King Norodom Sihamoni pardoned deputy opposition leader Kem Sokha at the request of Prime Minister Hun Sen on Friday, absolving him of a conviction for refusing to appear in court for questioning over a related “prostitution” case involving his alleged mistress.
Cambodia’s disgraced former ambassador to South Korea, Suth Dina, continued to protest his innocence on Thursday while being led away from a Phnom Penh courtroom after receiving a five-year prison sentence for abusing his power and exploiting his position.
A report released today by local rights group Licadho, exposes the prevalence of child labor and debt bondage—both illegal and, in the latter’s case, punishable by hefty prison time—in Cambodia’s brick factories, unchecked by government authorities and trapping whole families in poverty one generation after another.
Ly Raksmey left her home in the heart of the country’s rice bowl in January and headed to a hospital on the outskirts of Phnom Penh. The 34-year-old stayed there several nights, in a facility that was better and cleaner than any hospital she had slept in before.
A suggestion by Phnom Penh’s governor to ban used-car imports as a way to unclog the capital’s traffic congestion was quickly shot down on Thursday by Prime Minister Hun Sen.
Unesco has added a unique Cambodian art form to one of its Intangible Cultural Heritage lists—a move years in the making—and provided $230,000 for the protection of the endangered tradition.
Cambodian embassy officials have opened three emergency shelters in South Korea for migrants embroiled in workplace conflicts or who face abuse at the hands of their employers.
A new study of young men in Kompong Cham City and Kompong Speu province’s Odong district found that many of the participants were grappling with changing identities and evolving cultural expectations around drinking, violence and gender equality.
In 1987, a young American photojournalist headed to Thailand to document the precarious life of Cambodians in refugee camps along the border. What his photographs captured were the dire circumstances of everyday life, and the tremendous fear and deep sorrow of those who survived the starvation, beatings and executions that had claimed so many lives.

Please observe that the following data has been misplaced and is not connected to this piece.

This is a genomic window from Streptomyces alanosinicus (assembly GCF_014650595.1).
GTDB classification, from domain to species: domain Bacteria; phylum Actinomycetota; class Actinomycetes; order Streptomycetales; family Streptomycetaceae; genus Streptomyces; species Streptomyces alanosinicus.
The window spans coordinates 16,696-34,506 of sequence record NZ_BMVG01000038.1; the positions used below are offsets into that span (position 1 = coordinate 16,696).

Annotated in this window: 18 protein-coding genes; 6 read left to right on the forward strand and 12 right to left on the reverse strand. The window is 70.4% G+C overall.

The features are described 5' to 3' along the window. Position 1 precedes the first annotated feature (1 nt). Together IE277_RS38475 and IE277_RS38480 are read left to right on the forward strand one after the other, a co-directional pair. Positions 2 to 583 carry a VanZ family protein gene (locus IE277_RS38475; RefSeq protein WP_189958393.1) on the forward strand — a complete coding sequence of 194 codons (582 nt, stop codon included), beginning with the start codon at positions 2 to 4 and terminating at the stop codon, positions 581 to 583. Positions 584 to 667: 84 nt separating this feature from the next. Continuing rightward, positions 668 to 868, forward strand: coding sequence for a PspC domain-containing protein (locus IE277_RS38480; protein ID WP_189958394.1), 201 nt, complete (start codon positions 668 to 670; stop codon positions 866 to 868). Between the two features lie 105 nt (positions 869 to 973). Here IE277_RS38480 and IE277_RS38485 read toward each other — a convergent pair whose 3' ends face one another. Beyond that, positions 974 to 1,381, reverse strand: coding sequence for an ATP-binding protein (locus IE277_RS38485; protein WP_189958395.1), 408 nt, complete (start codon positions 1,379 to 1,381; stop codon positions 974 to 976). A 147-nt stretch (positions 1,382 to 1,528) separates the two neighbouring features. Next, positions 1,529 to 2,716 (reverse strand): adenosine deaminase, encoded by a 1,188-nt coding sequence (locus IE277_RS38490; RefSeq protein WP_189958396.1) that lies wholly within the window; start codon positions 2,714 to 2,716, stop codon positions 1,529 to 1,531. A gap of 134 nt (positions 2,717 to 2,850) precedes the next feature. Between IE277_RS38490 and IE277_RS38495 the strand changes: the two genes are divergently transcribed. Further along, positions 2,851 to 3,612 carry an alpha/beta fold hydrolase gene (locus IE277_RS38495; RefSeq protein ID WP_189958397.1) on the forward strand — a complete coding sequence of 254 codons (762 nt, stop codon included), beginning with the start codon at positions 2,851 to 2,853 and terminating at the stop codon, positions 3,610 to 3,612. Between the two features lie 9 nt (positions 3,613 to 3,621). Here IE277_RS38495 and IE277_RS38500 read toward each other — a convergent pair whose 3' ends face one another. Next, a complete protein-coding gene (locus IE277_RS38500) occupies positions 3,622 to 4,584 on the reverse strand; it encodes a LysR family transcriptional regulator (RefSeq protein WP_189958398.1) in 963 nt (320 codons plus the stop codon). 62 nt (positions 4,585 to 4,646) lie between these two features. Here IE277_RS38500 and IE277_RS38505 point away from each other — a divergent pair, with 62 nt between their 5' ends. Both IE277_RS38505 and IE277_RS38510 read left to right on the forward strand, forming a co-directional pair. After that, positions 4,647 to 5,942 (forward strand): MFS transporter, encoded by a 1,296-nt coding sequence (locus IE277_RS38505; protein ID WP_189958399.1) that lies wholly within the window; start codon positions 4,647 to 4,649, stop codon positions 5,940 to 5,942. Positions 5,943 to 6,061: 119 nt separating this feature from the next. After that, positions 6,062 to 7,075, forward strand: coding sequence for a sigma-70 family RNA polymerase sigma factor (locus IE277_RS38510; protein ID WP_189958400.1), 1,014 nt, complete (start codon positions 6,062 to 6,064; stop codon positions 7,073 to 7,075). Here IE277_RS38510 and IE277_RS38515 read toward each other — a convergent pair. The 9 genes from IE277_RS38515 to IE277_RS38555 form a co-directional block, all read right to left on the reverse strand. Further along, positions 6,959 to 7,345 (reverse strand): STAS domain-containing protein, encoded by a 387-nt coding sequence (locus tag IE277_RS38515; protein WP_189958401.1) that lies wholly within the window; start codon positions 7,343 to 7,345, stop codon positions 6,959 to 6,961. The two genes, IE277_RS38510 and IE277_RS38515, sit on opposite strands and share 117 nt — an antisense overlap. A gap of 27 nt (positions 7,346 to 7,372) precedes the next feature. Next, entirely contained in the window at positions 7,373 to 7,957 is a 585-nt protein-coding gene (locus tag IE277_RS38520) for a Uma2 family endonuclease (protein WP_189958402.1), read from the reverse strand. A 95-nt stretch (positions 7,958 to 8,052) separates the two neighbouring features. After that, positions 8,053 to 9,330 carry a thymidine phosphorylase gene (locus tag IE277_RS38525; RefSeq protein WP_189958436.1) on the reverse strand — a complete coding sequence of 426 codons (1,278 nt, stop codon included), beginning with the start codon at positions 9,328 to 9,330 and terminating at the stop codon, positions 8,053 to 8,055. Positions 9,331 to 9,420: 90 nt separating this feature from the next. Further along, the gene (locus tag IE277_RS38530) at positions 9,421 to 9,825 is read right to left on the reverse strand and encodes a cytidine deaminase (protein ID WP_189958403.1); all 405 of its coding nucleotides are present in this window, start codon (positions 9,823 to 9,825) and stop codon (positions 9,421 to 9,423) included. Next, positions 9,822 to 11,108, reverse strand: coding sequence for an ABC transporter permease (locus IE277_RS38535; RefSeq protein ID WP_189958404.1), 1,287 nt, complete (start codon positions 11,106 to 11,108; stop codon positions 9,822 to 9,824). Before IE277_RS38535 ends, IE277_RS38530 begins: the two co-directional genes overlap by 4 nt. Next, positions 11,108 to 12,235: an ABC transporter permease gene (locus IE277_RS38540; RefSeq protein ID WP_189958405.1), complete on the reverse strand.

Days before he committed suicide, Khmer Rouge leader Sao Phim told his comrade Heng Samrin, now president of the National Assembly, that Mr. Samrin should rise up if he failed to return from a trip to Phnom Penh, a witness told the Khmer Rouge tribunal.
In the latest boost to investment from Cambodia’s most prominent foreign backer, Prime Minister Hun Sen presided over the signing of a $1.5 billion Chinese development project on Thursday, hours after he announced plans to roll out three-year business visas for Chinese nationals.
A recently imposed ban on surrogacy imperils a couple’s dreams of having children of their own, and leaves two pregnant women in limbo.
Unlike so many, his words live on—in essays, poetry, a novel and a documentary film, “A Tomb for Khun Srun,” to be shown Saturday at the Institut Francais.
On the outskirts of Phnom Penh, a crew of 63 gets ready for the Water Festival races.
At a crowded commune office in Phnom Penh on Tuesday afternoon, with last-minute voter registrants spilling out of its front doors, those waiting in line offered a common refrain: “I was busy.”
What appear to be leaked conversations between social media maven—and erstwhile opposition activist—Thy Sovantha and one of Prime Minister Hun Sen’s sons show the pair discussing plans for a protest against opposition leader Kem Sokha.
Sitting at a cluttered desk in a dark corner, a scientist pours brightly colored liquid from one vial to another. Scratching his head, he adds another ingredient, but his experiment is fruitless: He still hasn’t figured out the formula for ending sexual harassment.